Discussing those experiences and having tethers to media and entertainment, your article alone has reached 25, 000 people. That isn’t even the tip of the iceberg. You have no idea how many people will now think twice. Someone they know or love who has expressed even an inkling of this form of abuse will now think twice about what their loved one may actually be telling them.
Others, like yourself or I, who don’t see it until time has passed may now get the opportunity to take off those rose-colored glasses sooner. Maybe even experience a little less damage, regain themselves sooner. The amount of raw and unfiltered information you shared was surreal and incredible and truly what I believe media should be- a platform for change and to open discussions, invoke an emotional response and inform people.
There is entertainment to be had by media, of course; laughs, tears, superficial emotions that make life just a bit more enjoyable. That is the entertainment industry of course but it is linked directly to media and influenced by it. You have delved into the very heart of why I write. You are now an active catalyst for change. Right, this very minute. Your words and connection to media are currently making a difference. They are educating, creating dialogue, and influencing people.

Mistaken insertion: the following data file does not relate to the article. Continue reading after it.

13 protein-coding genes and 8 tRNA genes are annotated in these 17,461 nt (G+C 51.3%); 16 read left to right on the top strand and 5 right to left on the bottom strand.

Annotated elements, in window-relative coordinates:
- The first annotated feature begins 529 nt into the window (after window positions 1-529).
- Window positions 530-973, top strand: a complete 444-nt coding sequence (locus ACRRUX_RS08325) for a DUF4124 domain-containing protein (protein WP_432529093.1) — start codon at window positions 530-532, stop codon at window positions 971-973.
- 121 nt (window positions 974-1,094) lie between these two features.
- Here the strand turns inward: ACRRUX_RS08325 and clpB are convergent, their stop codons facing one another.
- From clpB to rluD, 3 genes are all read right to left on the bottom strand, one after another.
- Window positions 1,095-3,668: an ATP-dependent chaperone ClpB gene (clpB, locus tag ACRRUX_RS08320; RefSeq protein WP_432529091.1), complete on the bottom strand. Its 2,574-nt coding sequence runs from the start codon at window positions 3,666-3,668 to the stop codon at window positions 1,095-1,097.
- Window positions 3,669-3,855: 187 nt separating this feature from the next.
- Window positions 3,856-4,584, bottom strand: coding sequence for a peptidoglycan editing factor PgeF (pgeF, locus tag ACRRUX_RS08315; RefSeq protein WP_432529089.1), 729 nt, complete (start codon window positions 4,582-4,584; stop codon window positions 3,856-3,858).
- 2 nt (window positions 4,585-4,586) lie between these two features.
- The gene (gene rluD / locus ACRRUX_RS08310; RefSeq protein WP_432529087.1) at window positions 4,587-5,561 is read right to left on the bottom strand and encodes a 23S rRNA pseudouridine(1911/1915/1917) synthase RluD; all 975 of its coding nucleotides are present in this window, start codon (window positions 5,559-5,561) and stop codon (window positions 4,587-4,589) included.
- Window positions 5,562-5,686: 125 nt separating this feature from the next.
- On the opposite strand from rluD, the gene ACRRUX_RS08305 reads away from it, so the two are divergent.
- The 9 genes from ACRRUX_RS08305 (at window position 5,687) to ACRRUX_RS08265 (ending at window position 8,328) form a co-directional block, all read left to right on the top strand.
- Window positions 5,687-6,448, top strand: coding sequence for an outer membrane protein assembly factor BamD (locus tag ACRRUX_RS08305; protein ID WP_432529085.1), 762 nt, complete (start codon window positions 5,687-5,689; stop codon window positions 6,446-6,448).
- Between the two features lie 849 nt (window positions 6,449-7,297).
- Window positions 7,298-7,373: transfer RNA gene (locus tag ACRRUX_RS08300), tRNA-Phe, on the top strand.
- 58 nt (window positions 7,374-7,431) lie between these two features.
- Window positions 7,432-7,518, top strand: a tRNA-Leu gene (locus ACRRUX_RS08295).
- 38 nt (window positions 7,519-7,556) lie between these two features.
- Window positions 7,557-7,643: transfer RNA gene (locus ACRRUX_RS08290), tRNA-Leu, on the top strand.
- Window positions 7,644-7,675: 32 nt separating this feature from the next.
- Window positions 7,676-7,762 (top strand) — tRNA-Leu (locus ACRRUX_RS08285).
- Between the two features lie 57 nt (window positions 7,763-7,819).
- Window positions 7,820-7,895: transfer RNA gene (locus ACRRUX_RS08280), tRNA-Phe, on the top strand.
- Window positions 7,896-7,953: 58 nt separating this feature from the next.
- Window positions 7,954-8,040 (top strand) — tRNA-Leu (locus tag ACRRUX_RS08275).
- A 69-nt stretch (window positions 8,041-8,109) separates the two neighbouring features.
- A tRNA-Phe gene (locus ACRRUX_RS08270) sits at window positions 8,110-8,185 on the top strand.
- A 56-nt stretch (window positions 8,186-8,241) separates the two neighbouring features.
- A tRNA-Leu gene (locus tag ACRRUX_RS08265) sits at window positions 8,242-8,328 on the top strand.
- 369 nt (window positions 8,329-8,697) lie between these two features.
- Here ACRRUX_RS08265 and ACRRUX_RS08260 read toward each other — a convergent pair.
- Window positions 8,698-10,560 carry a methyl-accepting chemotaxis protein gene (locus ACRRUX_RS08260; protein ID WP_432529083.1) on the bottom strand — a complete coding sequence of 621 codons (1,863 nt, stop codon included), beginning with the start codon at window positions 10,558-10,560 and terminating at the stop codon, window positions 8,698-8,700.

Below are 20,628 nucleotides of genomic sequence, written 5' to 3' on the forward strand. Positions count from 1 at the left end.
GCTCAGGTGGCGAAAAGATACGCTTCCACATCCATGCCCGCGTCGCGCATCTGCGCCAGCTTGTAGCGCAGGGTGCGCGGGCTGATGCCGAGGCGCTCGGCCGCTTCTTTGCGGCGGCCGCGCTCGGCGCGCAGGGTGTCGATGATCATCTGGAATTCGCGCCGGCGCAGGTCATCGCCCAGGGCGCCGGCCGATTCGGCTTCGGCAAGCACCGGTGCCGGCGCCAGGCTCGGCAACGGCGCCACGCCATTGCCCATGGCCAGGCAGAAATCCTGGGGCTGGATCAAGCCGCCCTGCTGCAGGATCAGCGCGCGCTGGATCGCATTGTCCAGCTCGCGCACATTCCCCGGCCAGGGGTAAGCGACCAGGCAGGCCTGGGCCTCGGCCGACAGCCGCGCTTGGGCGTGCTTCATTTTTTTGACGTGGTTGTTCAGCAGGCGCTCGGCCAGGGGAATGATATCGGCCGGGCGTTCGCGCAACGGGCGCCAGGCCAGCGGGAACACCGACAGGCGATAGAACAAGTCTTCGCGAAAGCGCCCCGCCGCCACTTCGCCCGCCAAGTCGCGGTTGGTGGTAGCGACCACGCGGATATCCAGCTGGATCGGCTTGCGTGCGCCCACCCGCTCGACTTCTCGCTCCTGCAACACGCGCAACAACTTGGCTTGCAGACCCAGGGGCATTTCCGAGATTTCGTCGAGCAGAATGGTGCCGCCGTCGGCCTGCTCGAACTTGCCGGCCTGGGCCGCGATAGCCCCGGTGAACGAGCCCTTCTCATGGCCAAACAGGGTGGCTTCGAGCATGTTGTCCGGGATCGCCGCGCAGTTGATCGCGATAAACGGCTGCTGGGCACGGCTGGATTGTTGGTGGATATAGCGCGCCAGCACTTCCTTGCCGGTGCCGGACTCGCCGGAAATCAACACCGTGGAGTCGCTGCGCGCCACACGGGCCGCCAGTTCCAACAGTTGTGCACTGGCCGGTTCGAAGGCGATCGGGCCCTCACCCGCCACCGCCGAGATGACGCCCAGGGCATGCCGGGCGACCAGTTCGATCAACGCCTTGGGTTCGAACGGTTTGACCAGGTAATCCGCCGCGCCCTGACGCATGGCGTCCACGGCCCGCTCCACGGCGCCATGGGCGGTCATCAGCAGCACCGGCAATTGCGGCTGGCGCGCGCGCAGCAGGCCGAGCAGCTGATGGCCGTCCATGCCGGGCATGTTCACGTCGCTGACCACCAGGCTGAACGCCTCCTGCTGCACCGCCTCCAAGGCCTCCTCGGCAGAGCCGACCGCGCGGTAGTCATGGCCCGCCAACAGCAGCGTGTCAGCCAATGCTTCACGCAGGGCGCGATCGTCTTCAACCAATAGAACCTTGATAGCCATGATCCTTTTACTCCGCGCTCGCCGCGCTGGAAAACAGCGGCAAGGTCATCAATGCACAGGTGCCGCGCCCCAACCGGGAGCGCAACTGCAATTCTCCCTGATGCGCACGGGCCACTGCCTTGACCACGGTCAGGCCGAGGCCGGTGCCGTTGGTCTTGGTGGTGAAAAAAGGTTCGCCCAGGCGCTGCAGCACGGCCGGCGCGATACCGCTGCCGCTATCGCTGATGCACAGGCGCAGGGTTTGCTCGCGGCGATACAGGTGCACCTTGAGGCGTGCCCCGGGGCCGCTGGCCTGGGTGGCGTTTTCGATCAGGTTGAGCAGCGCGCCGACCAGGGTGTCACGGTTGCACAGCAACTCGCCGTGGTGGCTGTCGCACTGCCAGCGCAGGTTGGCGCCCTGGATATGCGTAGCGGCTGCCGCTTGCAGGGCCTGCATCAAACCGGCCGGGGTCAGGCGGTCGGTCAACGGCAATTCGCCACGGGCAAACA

I know when you sat down to write this, your intent was not a form of revenge or to cause a fuss. If you wanted that, you could have made that article easy to find, named names, gone to a major publisher and shouted from the rooftops. You did not. I want you to know though, it would have been okay if you did. You and your story are important regardless of who else is involved.